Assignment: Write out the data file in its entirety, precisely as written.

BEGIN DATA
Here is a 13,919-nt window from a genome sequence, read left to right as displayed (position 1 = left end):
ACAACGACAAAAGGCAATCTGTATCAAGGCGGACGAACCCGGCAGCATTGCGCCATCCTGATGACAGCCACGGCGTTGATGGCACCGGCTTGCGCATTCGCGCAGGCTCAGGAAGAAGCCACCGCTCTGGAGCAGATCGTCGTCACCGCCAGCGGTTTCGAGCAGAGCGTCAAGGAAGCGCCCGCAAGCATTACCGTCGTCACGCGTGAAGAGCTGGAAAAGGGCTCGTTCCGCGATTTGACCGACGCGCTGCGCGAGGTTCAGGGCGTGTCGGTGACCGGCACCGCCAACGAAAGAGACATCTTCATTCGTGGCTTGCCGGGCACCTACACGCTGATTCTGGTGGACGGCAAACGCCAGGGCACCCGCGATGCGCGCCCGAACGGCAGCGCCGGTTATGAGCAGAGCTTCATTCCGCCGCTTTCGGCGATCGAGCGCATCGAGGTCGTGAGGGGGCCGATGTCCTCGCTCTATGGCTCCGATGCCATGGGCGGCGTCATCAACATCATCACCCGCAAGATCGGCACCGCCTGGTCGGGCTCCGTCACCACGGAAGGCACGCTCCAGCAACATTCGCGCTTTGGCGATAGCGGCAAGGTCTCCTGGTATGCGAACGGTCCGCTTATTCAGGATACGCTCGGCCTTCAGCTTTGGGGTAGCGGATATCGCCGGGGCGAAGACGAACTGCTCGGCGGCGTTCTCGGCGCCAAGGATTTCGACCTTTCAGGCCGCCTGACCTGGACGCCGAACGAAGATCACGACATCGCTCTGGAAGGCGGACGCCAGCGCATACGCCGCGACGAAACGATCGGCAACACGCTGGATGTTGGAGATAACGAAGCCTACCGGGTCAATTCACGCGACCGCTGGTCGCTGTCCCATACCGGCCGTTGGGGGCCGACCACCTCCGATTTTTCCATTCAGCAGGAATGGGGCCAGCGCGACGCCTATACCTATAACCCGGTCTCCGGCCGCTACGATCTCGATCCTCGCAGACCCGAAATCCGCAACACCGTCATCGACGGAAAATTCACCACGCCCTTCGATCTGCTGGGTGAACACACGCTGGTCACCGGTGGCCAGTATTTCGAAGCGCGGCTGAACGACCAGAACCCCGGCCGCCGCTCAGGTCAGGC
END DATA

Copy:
Here is a 13,919-nt window from a genome sequence, read left to right as displayed (position 1 = left end):
ACAACGACAAAAGGCAATCTGTATCAAGGCGGACGAACCCGGCAGCATTGCGCCATCCTGATGACAGCCACGGCGTTGATGGCACCGGCTTGCGCATTCGCGCAGGCTCAGGAAGAAGCCACCGCTCTGGAGCAGATCGTCGTCACCGCCAGCGGTTTCGAGCAGAGCGTCAAGGAAGCGCCCGCAAGCATTACCGTCGTCACGCGTGAAGAGCTGGAAAAGGGCTCGTTCCGCGATTTGACCGACGCGCTGCGCGAGGTTCAGGGCGTGTCGGTGACCGGCACCGCCAACGAAAGAGACATCTTCATTCGTGGCTTGCCGGGCACCTACACGCTGATTCTGGTGGACGGCAAACGCCAGGGCACCCGCGATGCGCGCCCGAACGGCAGCGCCGGTTATGAGCAGAGCTTCATTCCGCCGCTTTCGGCGATCGAGCGCATCGAGGTCGTGAGGGGGCCGATGTCCTCGCTCTATGGCTCCGATGCCATGGGCGGCGTCATCAACATCATCACCCGCAAGATCGGCACCGCCTGGTCGGGCTCCGTCACCACGGAAGGCACGCTCCAGCAACATTCGCGCTTTGGCGATAGCGGCAAGGTCTCCTGGTATGCGAACGGTCCGCTTATTCAGGATACGCTCGGCCTTCAGCTTTGGGGTAGCGGATATCGCCGGGGCGAAGACGAACTGCTCGGCGGCGTTCTCGGCGCCAAGGATTTCGACCTTTCAGGCCGCCTGACCTGGACGCCGAACGAAGATCACGACATCGCTCTGGAAGGCGGACGCCAGCGCATACGCCGCGACGAAACGATCGGCAACACGCTGGATGTTGGAGATAACGAAGCCTACCGGGTCAATTCACGCGACCGCTGGTCGCTGTCCCATACCGGCCGTTGGGGGCCGACCACCTCCGATTTTTCCATTCAGCAGGAATGGGGCCAGCGCGACGCCTATACCTATAACCCGGTCTCCGGCCGCTACGATCTCGATCCTCGCAGACCCGAAATCCGCAACACCGTCATCGACGGAAAATTCACCACGCCCTTCGATCTGCTGGGTGAACACACGCTGGTCACCGGTGGCCAGTATTTCGAAGCGCGGCTGAACGACCAGAACCCCGGCCGCCGCTCAGGTCAGGC